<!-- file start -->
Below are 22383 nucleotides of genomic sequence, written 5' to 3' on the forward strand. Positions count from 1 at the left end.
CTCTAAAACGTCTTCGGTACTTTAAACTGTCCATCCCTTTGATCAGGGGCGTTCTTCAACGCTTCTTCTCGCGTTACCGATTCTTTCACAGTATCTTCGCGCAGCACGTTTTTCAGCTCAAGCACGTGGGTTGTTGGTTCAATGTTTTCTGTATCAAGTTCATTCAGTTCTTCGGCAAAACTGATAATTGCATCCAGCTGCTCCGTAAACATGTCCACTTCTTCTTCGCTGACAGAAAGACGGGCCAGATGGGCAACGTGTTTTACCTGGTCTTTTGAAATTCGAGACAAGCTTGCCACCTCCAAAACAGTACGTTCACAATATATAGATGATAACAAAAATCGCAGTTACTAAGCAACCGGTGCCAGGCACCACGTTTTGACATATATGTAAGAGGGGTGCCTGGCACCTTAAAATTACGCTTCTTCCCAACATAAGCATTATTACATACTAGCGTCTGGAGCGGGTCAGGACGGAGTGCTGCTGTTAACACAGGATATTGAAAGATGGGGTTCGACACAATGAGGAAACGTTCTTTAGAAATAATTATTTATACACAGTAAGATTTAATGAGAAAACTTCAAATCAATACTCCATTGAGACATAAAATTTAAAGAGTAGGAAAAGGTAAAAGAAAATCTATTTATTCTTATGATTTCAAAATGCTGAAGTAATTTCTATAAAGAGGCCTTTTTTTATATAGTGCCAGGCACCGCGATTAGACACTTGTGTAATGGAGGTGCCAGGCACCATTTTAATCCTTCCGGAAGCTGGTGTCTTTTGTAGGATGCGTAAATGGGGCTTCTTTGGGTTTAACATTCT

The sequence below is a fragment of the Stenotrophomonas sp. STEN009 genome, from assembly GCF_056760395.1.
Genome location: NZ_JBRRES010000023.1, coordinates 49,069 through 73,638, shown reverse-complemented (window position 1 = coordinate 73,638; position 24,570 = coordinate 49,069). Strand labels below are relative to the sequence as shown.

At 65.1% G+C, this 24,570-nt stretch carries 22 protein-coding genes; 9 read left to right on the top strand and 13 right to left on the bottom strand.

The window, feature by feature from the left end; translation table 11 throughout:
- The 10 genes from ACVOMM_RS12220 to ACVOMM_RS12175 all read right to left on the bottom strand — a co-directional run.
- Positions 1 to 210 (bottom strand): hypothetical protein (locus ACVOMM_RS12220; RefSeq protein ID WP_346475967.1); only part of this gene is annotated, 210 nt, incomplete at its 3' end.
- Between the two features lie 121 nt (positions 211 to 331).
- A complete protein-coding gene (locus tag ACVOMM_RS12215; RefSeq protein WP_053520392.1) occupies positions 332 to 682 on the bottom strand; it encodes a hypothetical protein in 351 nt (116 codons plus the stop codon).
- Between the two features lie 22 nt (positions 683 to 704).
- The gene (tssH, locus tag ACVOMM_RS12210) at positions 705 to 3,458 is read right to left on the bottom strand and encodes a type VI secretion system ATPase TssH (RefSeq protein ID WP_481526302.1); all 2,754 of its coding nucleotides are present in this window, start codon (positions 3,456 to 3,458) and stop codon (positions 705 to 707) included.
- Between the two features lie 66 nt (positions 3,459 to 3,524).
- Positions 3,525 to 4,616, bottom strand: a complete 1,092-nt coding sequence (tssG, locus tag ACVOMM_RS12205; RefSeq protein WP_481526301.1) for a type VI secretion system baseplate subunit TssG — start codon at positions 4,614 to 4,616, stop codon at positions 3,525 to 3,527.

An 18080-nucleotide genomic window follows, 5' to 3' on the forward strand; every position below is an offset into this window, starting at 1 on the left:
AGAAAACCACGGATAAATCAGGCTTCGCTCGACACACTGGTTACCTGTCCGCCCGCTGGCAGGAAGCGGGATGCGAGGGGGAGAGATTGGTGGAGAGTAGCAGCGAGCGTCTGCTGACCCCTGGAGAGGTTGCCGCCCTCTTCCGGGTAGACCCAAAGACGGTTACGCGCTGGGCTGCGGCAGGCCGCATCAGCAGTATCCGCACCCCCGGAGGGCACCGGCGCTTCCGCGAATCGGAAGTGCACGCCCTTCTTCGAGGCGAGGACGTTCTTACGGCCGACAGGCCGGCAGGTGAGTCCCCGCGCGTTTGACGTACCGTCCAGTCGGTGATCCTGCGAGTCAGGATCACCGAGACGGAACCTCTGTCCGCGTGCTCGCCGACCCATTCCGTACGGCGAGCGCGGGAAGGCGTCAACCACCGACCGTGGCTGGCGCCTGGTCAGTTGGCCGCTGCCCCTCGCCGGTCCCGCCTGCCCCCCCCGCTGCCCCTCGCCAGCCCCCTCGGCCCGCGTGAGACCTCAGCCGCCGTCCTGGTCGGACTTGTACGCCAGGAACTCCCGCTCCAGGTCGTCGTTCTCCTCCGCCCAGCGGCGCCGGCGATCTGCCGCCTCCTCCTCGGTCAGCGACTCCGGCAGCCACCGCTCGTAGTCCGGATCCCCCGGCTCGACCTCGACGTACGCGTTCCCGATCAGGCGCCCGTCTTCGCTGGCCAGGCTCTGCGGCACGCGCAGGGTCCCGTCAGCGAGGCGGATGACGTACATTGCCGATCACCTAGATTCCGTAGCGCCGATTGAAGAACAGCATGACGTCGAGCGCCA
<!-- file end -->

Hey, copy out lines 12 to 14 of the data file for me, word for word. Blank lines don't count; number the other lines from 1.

- The gene (tssH, locus tag ACVOMM_RS12210) at positions 705 to 3,458 is read right to left on the bottom strand and encodes a type VI secretion system ATPase TssH (RefSeq protein ID WP_481526302.1); all 2,754 of its coding nucleotides are present in this window, start codon (positions 3,456 to 3,458) and stop codon (positions 705 to 707) included.
- Between the two features lie 66 nt (positions 3,459 to 3,524).
- Positions 3,525 to 4,616, bottom strand: a complete 1,092-nt coding sequence (tssG, locus tag ACVOMM_RS12205; RefSeq protein WP_481526301.1) for a type VI secretion system baseplate subunit TssG — start codon at positions 4,614 to 4,616, stop codon at positions 3,525 to 3,527.